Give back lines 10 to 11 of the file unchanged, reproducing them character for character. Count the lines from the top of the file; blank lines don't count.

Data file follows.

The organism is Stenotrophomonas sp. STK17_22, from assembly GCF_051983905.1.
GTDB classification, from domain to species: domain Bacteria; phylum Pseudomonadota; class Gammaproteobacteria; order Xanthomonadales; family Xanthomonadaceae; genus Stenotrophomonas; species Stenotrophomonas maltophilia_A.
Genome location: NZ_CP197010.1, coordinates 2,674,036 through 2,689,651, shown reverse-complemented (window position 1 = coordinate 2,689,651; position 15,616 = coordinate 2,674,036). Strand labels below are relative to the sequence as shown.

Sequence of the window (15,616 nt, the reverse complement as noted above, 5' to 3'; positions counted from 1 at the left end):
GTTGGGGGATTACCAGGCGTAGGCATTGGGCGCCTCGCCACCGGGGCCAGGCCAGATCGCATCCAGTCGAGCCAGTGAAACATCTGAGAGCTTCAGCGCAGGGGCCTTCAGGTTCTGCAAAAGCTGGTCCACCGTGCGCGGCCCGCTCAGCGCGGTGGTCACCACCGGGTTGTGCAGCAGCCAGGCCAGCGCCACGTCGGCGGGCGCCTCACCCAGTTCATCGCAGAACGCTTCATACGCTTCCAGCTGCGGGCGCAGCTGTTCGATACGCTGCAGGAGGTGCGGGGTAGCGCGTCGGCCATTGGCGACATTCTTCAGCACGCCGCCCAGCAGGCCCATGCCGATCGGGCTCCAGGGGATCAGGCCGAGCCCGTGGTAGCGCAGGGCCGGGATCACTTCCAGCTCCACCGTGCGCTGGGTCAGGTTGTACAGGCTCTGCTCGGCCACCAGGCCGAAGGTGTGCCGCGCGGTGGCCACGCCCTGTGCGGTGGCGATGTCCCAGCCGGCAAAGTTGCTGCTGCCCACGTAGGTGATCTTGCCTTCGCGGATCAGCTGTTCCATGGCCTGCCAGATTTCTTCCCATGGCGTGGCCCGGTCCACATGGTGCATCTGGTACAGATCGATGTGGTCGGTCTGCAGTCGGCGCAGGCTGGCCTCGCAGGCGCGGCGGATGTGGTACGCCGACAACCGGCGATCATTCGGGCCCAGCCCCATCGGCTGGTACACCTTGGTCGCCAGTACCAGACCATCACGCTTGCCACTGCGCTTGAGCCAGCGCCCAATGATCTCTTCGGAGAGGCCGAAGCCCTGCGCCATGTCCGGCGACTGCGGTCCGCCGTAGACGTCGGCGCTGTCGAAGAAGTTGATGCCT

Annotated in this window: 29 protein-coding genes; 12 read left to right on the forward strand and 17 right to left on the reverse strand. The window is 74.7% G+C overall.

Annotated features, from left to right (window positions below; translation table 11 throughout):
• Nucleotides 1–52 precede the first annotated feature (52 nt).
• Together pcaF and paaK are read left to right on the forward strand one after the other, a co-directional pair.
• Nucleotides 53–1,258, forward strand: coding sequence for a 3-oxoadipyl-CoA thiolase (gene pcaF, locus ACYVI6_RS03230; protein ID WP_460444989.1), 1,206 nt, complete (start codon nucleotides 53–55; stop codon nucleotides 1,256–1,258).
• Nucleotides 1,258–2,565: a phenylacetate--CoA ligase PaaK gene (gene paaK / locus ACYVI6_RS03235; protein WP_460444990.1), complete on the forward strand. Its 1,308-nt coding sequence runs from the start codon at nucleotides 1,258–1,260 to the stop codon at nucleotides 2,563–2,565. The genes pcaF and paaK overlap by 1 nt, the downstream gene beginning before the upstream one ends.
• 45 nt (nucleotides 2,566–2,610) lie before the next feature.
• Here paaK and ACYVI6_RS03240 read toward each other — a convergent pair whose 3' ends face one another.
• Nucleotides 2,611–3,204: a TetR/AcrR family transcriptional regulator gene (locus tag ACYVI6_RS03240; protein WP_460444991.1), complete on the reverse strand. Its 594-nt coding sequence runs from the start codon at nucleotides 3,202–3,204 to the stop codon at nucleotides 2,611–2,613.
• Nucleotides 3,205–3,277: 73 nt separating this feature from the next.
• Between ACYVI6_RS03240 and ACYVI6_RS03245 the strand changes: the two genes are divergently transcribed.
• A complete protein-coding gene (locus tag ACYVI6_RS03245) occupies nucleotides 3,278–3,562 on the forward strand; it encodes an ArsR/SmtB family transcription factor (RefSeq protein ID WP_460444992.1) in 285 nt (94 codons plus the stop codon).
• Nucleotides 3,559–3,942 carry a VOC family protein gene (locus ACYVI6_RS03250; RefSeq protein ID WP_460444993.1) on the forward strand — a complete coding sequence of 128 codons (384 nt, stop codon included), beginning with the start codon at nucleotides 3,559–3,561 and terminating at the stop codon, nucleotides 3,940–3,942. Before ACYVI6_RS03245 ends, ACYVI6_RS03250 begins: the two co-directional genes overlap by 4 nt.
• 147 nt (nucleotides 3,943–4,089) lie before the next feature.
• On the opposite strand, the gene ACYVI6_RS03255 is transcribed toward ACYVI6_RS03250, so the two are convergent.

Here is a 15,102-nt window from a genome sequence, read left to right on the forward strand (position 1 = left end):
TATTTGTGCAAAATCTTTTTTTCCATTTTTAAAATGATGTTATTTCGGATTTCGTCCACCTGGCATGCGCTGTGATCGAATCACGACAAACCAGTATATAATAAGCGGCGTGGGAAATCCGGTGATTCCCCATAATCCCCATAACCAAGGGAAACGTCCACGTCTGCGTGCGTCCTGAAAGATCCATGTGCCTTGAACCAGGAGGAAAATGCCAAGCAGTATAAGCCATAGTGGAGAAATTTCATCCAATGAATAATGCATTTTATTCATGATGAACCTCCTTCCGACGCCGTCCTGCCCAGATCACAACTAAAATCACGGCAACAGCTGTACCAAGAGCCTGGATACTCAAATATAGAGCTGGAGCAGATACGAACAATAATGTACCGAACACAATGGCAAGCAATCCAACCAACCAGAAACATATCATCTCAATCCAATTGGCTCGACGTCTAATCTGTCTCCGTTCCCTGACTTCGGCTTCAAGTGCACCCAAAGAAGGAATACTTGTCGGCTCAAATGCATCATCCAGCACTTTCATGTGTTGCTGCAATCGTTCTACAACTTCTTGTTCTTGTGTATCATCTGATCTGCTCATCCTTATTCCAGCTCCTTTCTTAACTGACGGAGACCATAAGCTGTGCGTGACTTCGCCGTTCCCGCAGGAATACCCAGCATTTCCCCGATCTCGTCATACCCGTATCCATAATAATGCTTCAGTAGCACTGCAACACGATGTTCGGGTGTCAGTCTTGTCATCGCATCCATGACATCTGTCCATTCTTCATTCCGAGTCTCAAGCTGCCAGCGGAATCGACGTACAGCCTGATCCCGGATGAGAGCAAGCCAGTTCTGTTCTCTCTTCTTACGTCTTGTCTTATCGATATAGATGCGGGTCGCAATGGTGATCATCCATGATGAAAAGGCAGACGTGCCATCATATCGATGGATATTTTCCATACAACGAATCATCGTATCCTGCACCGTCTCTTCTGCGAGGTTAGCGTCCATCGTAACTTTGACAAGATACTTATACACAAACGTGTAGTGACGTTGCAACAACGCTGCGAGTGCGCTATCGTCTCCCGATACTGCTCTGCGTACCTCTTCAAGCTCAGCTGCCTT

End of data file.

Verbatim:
• Nucleotides 53–1,258, forward strand: coding sequence for a 3-oxoadipyl-CoA thiolase (gene pcaF, locus ACYVI6_RS03230; protein ID WP_460444989.1), 1,206 nt, complete (start codon nucleotides 53–55; stop codon nucleotides 1,256–1,258).
• Nucleotides 1,258–2,565: a phenylacetate--CoA ligase PaaK gene (gene paaK / locus ACYVI6_RS03235; protein WP_460444990.1), complete on the forward strand. Its 1,308-nt coding sequence runs from the start codon at nucleotides 1,258–1,260 to the stop codon at nucleotides 2,563–2,565. The genes pcaF and paaK overlap by 1 nt, the downstream gene beginning before the upstream one ends.